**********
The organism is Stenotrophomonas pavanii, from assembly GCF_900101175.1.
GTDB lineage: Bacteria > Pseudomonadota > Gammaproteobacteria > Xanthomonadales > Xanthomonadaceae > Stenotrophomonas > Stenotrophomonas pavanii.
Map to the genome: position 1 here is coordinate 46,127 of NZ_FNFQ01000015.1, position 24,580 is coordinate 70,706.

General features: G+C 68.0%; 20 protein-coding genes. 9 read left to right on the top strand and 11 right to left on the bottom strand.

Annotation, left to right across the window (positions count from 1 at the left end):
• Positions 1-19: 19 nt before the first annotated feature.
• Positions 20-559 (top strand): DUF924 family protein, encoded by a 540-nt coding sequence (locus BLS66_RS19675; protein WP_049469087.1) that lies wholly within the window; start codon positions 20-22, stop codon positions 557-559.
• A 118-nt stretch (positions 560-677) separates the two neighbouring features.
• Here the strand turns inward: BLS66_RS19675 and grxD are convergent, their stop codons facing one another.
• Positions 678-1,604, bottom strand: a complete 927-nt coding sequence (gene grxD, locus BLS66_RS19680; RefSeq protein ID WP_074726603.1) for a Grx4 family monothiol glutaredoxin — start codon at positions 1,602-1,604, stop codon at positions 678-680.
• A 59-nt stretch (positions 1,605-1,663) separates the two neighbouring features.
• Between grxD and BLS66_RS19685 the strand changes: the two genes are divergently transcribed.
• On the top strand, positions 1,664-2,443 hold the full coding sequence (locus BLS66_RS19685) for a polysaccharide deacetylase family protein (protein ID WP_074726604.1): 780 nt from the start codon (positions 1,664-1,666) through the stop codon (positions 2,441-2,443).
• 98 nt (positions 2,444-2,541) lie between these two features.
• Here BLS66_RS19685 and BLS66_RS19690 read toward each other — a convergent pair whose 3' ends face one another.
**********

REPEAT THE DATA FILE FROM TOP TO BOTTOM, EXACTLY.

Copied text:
The organism is Stenotrophomonas pavanii, from assembly GCF_900101175.1.
GTDB lineage: Bacteria > Pseudomonadota > Gammaproteobacteria > Xanthomonadales > Xanthomonadaceae > Stenotrophomonas > Stenotrophomonas pavanii.
Map to the genome: position 1 here is coordinate 46,127 of NZ_FNFQ01000015.1, position 24,580 is coordinate 70,706.

General features: G+C 68.0%; 20 protein-coding genes. 9 read left to right on the top strand and 11 right to left on the bottom strand.

Annotation, left to right across the window (positions count from 1 at the left end):
• Positions 1-19: 19 nt before the first annotated feature.
• Positions 20-559 (top strand): DUF924 family protein, encoded by a 540-nt coding sequence (locus BLS66_RS19675; protein WP_049469087.1) that lies wholly within the window; start codon positions 20-22, stop codon positions 557-559.
• A 118-nt stretch (positions 560-677) separates the two neighbouring features.
• Here the strand turns inward: BLS66_RS19675 and grxD are convergent, their stop codons facing one another.
• Positions 678-1,604, bottom strand: a complete 927-nt coding sequence (gene grxD, locus BLS66_RS19680; RefSeq protein ID WP_074726603.1) for a Grx4 family monothiol glutaredoxin — start codon at positions 1,602-1,604, stop codon at positions 678-680.
• A 59-nt stretch (positions 1,605-1,663) separates the two neighbouring features.
• Between grxD and BLS66_RS19685 the strand changes: the two genes are divergently transcribed.
• On the top strand, positions 1,664-2,443 hold the full coding sequence (locus BLS66_RS19685) for a polysaccharide deacetylase family protein (protein ID WP_074726604.1): 780 nt from the start codon (positions 1,664-1,666) through the stop codon (positions 2,441-2,443).
• 98 nt (positions 2,444-2,541) lie between these two features.
• Here BLS66_RS19685 and BLS66_RS19690 read toward each other — a convergent pair whose 3' ends face one another.